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The latest version preserves some funding for passenger rail service in Roanoke.
Wednesday, February 20, 2013
RICHMOND — General Assembly negotiators agreed Wednesday to a compromise transportation funding package that would generate about $880 million annually by 2018 and include funding to extend passenger rail service to Roanoke.
But the compromise must be approved by the Senate and House of Delegates in order to reach Gov. Bob McDonnell’s desk. McDonnell, who has made transportation funding a top priority in his final legislative session, urged lawmakers to pass the bill before the General Assembly adjourns Saturday. He said his office then would review the bill “and make any amendments we may deem appropriate.”
“This is a moment to find common ground and get results for the people of Virginia,” McDonnell said. “It is why they have sent us here. Not to argue and posture, but to cooperate and solve problems.”
The 10 House and Senate negotiators finalized a deal Wednesday that would scrap the state’s 17.5 cents per gallon tax on gasoline and apply a 3.5 percent tax on the wholesale price of fuel. The plan also would increase taxes on retail and automobile sales, impose a 6 percent tax on the wholesale price of diesel fuel, and dedicate a greater portion of the sales tax to help fund road, rail and transit needs.
The package would generate a projected $3.5 billion over five years and include additional regional funding provisions for Northern Virginia and Hampton Roads.
The plan would be the most significant transportation funding package passed by the General Assembly since 1986. McDonnell has pressed for a package to align transportation funding with a changing economy and prevent rising maintenance costs from depleting the state’s highway construction funds. In the past decade, the state has shifted more than $3.3 billion in construction funds to cover maintenance needs.
“We are on the verge of addressing one of the largest and most complex public policy challenges in our recent history,” said House Speaker Bill Howell, R-Stafford County.
“It’s a reasonable, sustainable transportation package that gives something to everyone throughout the state,” said Del. Onzlee Ware, D-Roanoke, a member of the House negotiation team.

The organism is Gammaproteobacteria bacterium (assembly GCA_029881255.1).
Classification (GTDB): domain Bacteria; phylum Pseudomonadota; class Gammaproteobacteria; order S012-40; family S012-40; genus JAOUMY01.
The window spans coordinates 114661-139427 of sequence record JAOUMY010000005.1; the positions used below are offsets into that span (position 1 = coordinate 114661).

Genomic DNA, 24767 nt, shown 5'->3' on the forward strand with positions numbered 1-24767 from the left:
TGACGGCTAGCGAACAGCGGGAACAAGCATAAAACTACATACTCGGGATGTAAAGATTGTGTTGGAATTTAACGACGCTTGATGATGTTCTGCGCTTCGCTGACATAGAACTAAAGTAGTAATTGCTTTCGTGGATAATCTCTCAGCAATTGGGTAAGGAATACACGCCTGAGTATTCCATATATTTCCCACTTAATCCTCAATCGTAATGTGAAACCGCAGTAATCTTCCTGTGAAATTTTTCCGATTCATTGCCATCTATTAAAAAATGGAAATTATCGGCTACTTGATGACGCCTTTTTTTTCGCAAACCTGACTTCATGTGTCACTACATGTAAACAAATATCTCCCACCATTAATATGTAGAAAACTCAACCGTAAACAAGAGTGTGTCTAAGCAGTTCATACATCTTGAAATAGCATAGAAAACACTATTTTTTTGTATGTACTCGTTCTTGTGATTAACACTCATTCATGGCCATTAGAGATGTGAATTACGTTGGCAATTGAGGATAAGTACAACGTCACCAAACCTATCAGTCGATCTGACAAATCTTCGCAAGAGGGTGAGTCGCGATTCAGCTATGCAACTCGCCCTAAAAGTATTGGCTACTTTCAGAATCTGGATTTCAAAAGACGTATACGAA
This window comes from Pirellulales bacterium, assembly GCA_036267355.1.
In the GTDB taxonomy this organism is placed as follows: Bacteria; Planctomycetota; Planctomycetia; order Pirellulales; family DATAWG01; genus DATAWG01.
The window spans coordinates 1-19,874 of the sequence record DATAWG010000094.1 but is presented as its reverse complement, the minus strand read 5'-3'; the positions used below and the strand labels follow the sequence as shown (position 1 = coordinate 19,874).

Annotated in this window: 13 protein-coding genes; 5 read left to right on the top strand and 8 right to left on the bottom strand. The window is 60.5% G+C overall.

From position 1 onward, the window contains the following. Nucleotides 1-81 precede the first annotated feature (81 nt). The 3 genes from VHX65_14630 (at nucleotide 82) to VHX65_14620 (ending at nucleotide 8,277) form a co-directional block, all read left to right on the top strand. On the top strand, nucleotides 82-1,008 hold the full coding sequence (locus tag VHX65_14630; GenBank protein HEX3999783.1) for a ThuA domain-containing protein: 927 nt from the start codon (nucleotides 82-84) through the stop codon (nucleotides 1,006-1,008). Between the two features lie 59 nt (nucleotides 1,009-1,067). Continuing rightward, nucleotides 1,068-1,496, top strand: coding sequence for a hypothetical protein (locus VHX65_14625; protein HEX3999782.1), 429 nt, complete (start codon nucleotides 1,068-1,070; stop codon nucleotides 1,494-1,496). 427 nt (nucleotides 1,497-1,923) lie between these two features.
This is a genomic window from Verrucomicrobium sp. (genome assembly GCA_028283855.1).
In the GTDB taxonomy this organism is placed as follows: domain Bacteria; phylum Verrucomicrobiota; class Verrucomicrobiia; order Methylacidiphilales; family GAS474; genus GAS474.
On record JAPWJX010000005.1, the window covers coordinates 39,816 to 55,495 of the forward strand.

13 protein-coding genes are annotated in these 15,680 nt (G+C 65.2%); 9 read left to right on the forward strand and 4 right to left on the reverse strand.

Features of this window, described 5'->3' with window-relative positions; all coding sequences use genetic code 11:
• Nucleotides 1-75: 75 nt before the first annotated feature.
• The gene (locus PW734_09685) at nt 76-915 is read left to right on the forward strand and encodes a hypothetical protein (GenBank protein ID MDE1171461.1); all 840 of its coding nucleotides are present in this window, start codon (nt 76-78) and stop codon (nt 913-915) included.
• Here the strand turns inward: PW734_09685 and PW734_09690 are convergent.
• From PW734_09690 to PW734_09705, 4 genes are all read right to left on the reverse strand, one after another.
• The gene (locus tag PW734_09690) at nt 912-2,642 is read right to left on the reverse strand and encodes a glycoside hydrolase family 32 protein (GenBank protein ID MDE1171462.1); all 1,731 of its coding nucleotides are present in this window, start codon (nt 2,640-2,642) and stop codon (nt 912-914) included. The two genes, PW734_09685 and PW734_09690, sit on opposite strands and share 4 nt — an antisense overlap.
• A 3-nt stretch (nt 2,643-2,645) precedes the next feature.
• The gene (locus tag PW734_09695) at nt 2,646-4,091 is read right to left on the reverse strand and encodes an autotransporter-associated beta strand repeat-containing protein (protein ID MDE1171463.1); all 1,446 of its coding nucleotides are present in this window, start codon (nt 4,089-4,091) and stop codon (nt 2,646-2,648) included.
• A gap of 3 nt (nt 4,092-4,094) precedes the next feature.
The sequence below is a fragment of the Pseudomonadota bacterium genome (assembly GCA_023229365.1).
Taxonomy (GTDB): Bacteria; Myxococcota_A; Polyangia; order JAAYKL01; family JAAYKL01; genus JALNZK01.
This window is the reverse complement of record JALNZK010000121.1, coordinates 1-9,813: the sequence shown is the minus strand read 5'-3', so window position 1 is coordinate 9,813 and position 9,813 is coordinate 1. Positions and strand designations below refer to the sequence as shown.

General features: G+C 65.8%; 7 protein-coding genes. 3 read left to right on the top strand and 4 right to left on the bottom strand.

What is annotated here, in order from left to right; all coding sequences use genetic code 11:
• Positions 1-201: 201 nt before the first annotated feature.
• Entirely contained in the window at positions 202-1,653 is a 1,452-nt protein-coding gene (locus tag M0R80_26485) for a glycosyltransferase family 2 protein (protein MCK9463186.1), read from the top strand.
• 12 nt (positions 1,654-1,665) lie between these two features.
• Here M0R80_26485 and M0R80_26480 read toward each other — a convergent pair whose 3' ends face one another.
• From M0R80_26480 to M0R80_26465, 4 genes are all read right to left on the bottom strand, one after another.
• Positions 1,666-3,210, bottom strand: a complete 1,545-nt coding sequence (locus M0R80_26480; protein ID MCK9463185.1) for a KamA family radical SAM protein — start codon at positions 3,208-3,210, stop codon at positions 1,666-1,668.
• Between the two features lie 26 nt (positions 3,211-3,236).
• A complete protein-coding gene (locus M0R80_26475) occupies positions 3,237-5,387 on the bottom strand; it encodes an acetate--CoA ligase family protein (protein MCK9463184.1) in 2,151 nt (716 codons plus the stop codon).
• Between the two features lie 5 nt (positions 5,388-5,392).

Sen. John Edwards, D-Roanoke, called the proposal a “classic compromise” and said he intends to vote for it. Edwards said the plan could fund a long-awaited extension of Amtrak service to Roanoke within three years.
“I hope it will get enough votes to pass,” Edwards said. “The way they structured it, it will continue to grow with the economy and inflation.”
But the plan will face opposition in the Republican-dominated House of Delegates, where all 100 seats are up for election this fall. Some tax-resistant GOP legislators were not happy with the compromise Wednesday.
“It abandons all pretense of revenue neutrality advocated by the governor and the House and adopts the tax increases that the Senate had largely advocated,” said Del. Ben Cline, R-Rockbridge County, the House chairman of the legislature’s Conservative Caucus.
The plan would increase the state’s sales tax from 5 percent to 5.3 percent and increase the vehicle titling tax to 4.3 percent. The tax on automobile sales is now 3 percent, or 2 percentage points less than the current retail sales tax rate.
The compromise also would increase the share of the sales tax that goes to transportation from 0.5 percent to 0.675 percent over four years, a concession by Democrats who have argued that the shift would drain funds from education and other vital services. But the compromise also increases the percentage of the sales tax that is dedicated to public schools.
The plan includes $840 million in revenue over five years that is tied to passage of federal legislation allowing states to compel online retailers to collect state sales taxes. If the revenue isn’t realized, the wholesale gas tax could be increased by an additional amount.
The proposal also would impose the $100 annual fee on alternative fuel and hybrid vehicles that McDonnell first proposed last month.
Sen. Ralph Smith, R-Bedford County, called the proposed car titling tax increase “a pretty big hit” and said he has other objections to the bill.
“You’ll have to fix a number of things before I get to yes,” Smith said. Smith did commend Ware for “hanging in there and looking out” for rail funding.
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